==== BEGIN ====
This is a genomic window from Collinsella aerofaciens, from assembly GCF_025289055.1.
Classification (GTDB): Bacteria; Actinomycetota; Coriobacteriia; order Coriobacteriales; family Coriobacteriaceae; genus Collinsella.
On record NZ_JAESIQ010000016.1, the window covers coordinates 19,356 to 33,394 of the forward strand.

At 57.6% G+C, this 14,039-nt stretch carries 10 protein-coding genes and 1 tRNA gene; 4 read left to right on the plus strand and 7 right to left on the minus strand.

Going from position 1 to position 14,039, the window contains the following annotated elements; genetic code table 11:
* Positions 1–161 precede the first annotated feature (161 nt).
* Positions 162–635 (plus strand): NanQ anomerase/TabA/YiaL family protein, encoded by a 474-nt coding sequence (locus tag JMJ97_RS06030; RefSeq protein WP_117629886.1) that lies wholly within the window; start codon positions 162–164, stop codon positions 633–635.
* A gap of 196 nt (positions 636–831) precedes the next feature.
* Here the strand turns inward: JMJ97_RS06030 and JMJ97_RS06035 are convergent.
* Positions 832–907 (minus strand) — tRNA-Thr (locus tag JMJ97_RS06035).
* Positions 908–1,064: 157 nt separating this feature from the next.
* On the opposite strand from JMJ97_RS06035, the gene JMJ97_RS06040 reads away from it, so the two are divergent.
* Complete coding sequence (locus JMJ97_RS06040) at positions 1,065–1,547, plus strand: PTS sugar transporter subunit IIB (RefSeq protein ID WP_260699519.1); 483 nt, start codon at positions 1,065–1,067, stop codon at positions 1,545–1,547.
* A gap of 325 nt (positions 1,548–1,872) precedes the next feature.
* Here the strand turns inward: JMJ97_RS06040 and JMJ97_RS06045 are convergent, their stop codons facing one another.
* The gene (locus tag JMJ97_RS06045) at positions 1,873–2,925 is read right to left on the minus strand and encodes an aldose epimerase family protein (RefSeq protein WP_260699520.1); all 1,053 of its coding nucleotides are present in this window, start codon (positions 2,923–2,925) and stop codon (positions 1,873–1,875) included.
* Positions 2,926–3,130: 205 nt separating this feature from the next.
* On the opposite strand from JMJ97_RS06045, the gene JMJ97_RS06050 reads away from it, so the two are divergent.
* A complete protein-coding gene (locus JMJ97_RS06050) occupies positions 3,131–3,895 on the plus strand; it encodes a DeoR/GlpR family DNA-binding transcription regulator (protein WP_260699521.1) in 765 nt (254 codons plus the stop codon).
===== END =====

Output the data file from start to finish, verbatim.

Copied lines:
This is a genomic window from Collinsella aerofaciens, from assembly GCF_025289055.1.
Classification (GTDB): Bacteria; Actinomycetota; Coriobacteriia; order Coriobacteriales; family Coriobacteriaceae; genus Collinsella.
On record NZ_JAESIQ010000016.1, the window covers coordinates 19,356 to 33,394 of the forward strand.

At 57.6% G+C, this 14,039-nt stretch carries 10 protein-coding genes and 1 tRNA gene; 4 read left to right on the plus strand and 7 right to left on the minus strand.

Going from position 1 to position 14,039, the window contains the following annotated elements; genetic code table 11:
* Positions 1–161 precede the first annotated feature (161 nt).
* Positions 162–635 (plus strand): NanQ anomerase/TabA/YiaL family protein, encoded by a 474-nt coding sequence (locus tag JMJ97_RS06030; RefSeq protein WP_117629886.1) that lies wholly within the window; start codon positions 162–164, stop codon positions 633–635.
* A gap of 196 nt (positions 636–831) precedes the next feature.
* Here the strand turns inward: JMJ97_RS06030 and JMJ97_RS06035 are convergent.
* Positions 832–907 (minus strand) — tRNA-Thr (locus tag JMJ97_RS06035).
* Positions 908–1,064: 157 nt separating this feature from the next.
* On the opposite strand from JMJ97_RS06035, the gene JMJ97_RS06040 reads away from it, so the two are divergent.
* Complete coding sequence (locus JMJ97_RS06040) at positions 1,065–1,547, plus strand: PTS sugar transporter subunit IIB (RefSeq protein ID WP_260699519.1); 483 nt, start codon at positions 1,065–1,067, stop codon at positions 1,545–1,547.
* A gap of 325 nt (positions 1,548–1,872) precedes the next feature.
* Here the strand turns inward: JMJ97_RS06040 and JMJ97_RS06045 are convergent, their stop codons facing one another.
* The gene (locus tag JMJ97_RS06045) at positions 1,873–2,925 is read right to left on the minus strand and encodes an aldose epimerase family protein (RefSeq protein WP_260699520.1); all 1,053 of its coding nucleotides are present in this window, start codon (positions 2,923–2,925) and stop codon (positions 1,873–1,875) included.
* Positions 2,926–3,130: 205 nt separating this feature from the next.
* On the opposite strand from JMJ97_RS06045, the gene JMJ97_RS06050 reads away from it, so the two are divergent.
* A complete protein-coding gene (locus JMJ97_RS06050) occupies positions 3,131–3,895 on the plus strand; it encodes a DeoR/GlpR family DNA-binding transcription regulator (protein WP_260699521.1) in 765 nt (254 codons plus the stop codon).